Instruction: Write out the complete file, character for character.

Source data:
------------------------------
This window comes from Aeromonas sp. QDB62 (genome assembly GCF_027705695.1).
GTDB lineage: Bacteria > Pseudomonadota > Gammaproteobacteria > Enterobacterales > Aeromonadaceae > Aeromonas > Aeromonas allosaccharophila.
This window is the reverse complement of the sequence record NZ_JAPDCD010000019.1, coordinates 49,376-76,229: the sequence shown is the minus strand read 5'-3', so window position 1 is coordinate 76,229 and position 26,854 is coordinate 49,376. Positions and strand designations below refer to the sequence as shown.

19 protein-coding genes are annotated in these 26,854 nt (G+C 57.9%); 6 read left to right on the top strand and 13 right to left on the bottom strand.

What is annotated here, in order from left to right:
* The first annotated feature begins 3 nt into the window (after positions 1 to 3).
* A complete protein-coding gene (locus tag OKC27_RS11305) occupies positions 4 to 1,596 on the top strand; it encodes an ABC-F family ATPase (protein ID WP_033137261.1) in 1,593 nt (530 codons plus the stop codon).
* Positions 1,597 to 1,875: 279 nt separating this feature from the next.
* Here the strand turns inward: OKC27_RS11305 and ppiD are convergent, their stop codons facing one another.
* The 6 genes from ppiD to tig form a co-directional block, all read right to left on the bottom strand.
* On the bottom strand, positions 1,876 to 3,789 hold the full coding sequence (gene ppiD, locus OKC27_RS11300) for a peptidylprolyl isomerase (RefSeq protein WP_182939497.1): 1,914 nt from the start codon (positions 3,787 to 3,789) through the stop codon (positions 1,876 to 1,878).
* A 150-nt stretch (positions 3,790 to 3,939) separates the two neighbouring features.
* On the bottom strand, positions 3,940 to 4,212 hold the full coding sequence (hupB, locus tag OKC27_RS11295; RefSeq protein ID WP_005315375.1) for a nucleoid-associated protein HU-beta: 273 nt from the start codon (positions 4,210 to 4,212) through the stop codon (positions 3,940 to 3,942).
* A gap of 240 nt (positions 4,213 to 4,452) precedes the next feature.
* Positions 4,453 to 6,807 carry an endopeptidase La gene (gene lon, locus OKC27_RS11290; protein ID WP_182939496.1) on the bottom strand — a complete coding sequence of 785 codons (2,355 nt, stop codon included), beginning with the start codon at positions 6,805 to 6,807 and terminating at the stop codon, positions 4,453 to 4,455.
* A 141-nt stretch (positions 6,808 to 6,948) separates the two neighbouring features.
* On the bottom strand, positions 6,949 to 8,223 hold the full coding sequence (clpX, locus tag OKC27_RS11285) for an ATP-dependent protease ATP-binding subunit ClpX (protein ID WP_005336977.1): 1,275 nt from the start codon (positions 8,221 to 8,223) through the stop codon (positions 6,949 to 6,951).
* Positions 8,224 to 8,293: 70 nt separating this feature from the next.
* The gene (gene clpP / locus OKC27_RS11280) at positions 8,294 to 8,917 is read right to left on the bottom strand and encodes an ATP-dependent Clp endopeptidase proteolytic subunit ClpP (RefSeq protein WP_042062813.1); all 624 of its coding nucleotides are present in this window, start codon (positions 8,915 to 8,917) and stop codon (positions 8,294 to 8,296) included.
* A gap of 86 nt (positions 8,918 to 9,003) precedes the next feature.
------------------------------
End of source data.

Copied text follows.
This window comes from Aeromonas sp. QDB62 (genome assembly GCF_027705695.1).
GTDB lineage: Bacteria > Pseudomonadota > Gammaproteobacteria > Enterobacterales > Aeromonadaceae > Aeromonas > Aeromonas allosaccharophila.
This window is the reverse complement of the sequence record NZ_JAPDCD010000019.1, coordinates 49,376-76,229: the sequence shown is the minus strand read 5'-3', so window position 1 is coordinate 76,229 and position 26,854 is coordinate 49,376. Positions and strand designations below refer to the sequence as shown.

19 protein-coding genes are annotated in these 26,854 nt (G+C 57.9%); 6 read left to right on the top strand and 13 right to left on the bottom strand.

What is annotated here, in order from left to right:
* The first annotated feature begins 3 nt into the window (after positions 1 to 3).
* A complete protein-coding gene (locus tag OKC27_RS11305) occupies positions 4 to 1,596 on the top strand; it encodes an ABC-F family ATPase (protein ID WP_033137261.1) in 1,593 nt (530 codons plus the stop codon).
* Positions 1,597 to 1,875: 279 nt separating this feature from the next.
* Here the strand turns inward: OKC27_RS11305 and ppiD are convergent, their stop codons facing one another.
* The 6 genes from ppiD to tig form a co-directional block, all read right to left on the bottom strand.
* On the bottom strand, positions 1,876 to 3,789 hold the full coding sequence (gene ppiD, locus OKC27_RS11300) for a peptidylprolyl isomerase (RefSeq protein WP_182939497.1): 1,914 nt from the start codon (positions 3,787 to 3,789) through the stop codon (positions 1,876 to 1,878).
* A 150-nt stretch (positions 3,790 to 3,939) separates the two neighbouring features.
* On the bottom strand, positions 3,940 to 4,212 hold the full coding sequence (hupB, locus tag OKC27_RS11295; RefSeq protein ID WP_005315375.1) for a nucleoid-associated protein HU-beta: 273 nt from the start codon (positions 4,210 to 4,212) through the stop codon (positions 3,940 to 3,942).
* A gap of 240 nt (positions 4,213 to 4,452) precedes the next feature.
* Positions 4,453 to 6,807 carry an endopeptidase La gene (gene lon, locus OKC27_RS11290; protein ID WP_182939496.1) on the bottom strand — a complete coding sequence of 785 codons (2,355 nt, stop codon included), beginning with the start codon at positions 6,805 to 6,807 and terminating at the stop codon, positions 4,453 to 4,455.
* A 141-nt stretch (positions 6,808 to 6,948) separates the two neighbouring features.
* On the bottom strand, positions 6,949 to 8,223 hold the full coding sequence (clpX, locus tag OKC27_RS11285) for an ATP-dependent protease ATP-binding subunit ClpX (protein ID WP_005336977.1): 1,275 nt from the start codon (positions 8,221 to 8,223) through the stop codon (positions 6,949 to 6,951).
* Positions 8,224 to 8,293: 70 nt separating this feature from the next.
* The gene (gene clpP / locus OKC27_RS11280) at positions 8,294 to 8,917 is read right to left on the bottom strand and encodes an ATP-dependent Clp endopeptidase proteolytic subunit ClpP (RefSeq protein WP_042062813.1); all 624 of its coding nucleotides are present in this window, start codon (positions 8,915 to 8,917) and stop codon (positions 8,294 to 8,296) included.
* A gap of 86 nt (positions 8,918 to 9,003) precedes the next feature.